Europe’s offices and schools are inching back to business as usual — but entertainment services still lag behind: Public transport use is on the rise across Europe as schools are reopening, allowing more parents to head back into offices more frequently. But footfall to leisure venues like movie theaters, bars, and hotels have taken yet another hit as covid-19 case numbers go up, putting a damper on earlier signs of a recovery in these industries, the Financial Times reports.

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Emerging-market investors are on edge as volatility rises: Developing-nation stocks, currencies and bonds come out of their worst week since the height of the pandemic in March, amid concerns over renewed lockdown measures and delays to further U.S. fiscal stimulus, Bloomberg reports. With investors braced for higher price swings around the US election in November, Deutsche Bank is taking a “defensive stance” on EM debt amid a potential selloff in risky assets.

Goldman Sachs has a favorite EM currency for the post-covid carry trade — and it’s not the EGP. The Mexican peso is the emerging-market currency to count on as the most attractive for the carry trade “once the dust settles” from the pandemic, Goldman Sachs analysts wrote in a research note picked by CNBC. “The South African ZAR and Russian RUB were also named by the investment bank as EM currencies to watch.

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NMC enters administration in the UAE: Troubled Emirati healthcare firm NMC has been placed in administration, allowing it to meet September salaries by securing an additional USD 325 mn in funding, the Financial Times reports. The UAE’s largest private healthcare provider was brought to the edge of collapse earlier this year after an internal investigation revealed evidence of fraudulent accounting involving USD 4-5 bn in undisclosed debt.

Trump’s TikTok ban blocked by US court — for now: A US judge has blocked the Trump administration’s move to ban TikTok downloads from app stores, the Wall Street Journal reports. The ruling gives Chinese parent ByteDance a few more weeks to secure approval from US regulators for its agreement with Oracle and Walmart that would see the two US companies take shares in a separate US-based entity.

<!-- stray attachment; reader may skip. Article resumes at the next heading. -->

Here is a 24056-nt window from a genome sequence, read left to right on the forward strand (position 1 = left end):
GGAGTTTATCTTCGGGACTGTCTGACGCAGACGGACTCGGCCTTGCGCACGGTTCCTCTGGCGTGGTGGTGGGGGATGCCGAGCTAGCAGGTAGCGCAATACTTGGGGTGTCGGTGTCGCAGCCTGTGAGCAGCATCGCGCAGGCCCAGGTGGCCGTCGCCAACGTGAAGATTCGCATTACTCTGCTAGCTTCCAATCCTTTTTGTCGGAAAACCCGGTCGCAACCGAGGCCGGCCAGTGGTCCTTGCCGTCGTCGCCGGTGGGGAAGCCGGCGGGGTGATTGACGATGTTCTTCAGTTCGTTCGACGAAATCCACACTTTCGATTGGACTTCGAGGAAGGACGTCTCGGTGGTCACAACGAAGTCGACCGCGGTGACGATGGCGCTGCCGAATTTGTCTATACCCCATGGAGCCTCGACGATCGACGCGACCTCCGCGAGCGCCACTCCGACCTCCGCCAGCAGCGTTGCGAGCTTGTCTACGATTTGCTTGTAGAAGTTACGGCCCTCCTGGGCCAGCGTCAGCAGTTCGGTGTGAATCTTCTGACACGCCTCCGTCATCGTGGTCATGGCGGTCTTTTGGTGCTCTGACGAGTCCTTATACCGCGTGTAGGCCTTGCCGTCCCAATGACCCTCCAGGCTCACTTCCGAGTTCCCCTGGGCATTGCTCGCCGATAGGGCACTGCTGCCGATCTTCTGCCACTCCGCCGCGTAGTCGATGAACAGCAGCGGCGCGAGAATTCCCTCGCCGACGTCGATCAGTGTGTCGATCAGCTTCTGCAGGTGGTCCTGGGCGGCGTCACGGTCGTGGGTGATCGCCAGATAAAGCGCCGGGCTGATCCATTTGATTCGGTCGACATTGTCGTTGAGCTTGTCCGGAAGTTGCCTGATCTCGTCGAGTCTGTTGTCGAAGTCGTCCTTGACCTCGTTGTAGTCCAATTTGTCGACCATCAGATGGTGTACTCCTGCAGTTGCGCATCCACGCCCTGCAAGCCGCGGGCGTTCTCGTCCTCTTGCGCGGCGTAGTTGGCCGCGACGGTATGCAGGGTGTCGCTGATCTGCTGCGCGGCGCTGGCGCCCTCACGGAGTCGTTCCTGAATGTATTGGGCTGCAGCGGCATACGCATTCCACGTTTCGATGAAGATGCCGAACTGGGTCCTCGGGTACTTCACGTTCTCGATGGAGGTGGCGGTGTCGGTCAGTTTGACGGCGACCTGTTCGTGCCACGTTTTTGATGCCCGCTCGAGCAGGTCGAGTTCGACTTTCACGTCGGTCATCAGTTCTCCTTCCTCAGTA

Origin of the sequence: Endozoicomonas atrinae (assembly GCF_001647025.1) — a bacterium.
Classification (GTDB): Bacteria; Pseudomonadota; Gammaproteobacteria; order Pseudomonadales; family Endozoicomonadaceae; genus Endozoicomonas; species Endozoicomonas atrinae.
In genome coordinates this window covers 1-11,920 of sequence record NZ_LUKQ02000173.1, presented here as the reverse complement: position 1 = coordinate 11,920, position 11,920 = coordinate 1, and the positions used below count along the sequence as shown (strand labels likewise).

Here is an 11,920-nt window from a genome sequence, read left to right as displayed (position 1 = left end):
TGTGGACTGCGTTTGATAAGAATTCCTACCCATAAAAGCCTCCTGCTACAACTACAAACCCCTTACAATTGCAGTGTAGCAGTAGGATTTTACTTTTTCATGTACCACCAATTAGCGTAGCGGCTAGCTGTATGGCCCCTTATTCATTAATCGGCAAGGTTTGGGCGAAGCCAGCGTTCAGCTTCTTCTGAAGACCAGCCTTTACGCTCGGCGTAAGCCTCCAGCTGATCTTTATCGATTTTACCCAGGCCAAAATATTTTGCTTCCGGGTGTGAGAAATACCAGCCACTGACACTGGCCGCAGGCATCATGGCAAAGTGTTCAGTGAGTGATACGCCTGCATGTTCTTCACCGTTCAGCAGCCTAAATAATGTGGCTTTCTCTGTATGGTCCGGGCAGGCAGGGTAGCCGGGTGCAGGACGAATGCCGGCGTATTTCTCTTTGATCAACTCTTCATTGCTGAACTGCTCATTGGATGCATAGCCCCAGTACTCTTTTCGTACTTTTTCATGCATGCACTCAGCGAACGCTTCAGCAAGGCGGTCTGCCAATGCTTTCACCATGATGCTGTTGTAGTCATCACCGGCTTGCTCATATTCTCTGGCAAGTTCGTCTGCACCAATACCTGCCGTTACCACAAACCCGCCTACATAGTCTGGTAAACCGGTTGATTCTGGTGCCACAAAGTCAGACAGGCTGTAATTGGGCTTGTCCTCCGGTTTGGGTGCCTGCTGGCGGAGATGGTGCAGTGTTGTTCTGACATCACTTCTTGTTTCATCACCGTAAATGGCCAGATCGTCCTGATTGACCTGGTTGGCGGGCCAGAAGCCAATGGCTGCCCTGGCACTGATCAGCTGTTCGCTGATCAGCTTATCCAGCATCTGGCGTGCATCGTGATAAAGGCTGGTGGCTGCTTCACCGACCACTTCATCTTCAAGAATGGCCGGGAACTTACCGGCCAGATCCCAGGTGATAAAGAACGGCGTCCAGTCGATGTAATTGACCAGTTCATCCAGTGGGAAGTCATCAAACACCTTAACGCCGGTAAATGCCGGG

US ELECTION WATCH- The New York Times is out with a carefully-timed info dump on Trump’s secret tax affairs: Less than 48 hours before the first presidential debate, the New York Times has finally given the world a glimpse into what King Cheeto (Cheato?) has steadfastly refused to disclose: his tax affairs. Among the key takeaways: He paid zero taxes in 11 of 18 years examined; in 2016 and 2017 he paid only USD 750 (no, we’re not missing a few zeros there); large losses in some of his signature businesses, notably his golf courses, have helped him lower his taxes; he enjoys tax deductions on what most would consider personal expenses – including residences, aircraft and over USD 70k in TV hairstyling – while enjoying a lavish lifestyle.

True to character, Trump blasted the report as “totally fake news” during a presser, Bloomberg reports.

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*** It’s Blackboard day: We have our weekly look at the business of education in Egypt, from pre-K through the highest reaches of higher ed. Blackboard appears every Monday in Enterprise in the place of our traditional industry news roundups.

In today’s issue: As an increasing number of Egyptians look to foreign universities, can Egypt’s internationalization strategy persuade them to take another look at local institutions?

Enterprise+: Last Night’s Talk Shows

The grand opening of the Egyptian Refinery Company’s Mostorod petrochemical complex yesterday was the top story on the talk shows last night. Consumer protection, school fees and the auto market also got a look-in on a night that was otherwise dominated by the refinery.

Qalaa Holdings Chairman Ahmed Heikal took a victory lap last night as he celebrated keeping the USD 4.3 bn ERC on track through the global financial crisis, the 2011 revolution and the Morsi interregnum. Heikal spoke with Al Hayah Al Youm’s Lobna Assal (watch, runtime: 15:43), Masaa DMC’s Eman El Hosary (watch: runtime: 8:19), El Hekaya’s Amr Adib (watch, runtime: 3:20), and Salet Al-Tahrir’s Azza Moustafa (watch, runtime: 3:18) about the inauguration of the complex by President Abdel Fattah El Sisi. Among the takeaways:

  • A fair price for gas: Heikal called for a reduction of gas prices to USD 3.8-4 mmBtu for industry and said the inauguration of the refinery makes it clear there is a place in the economy for the private sector.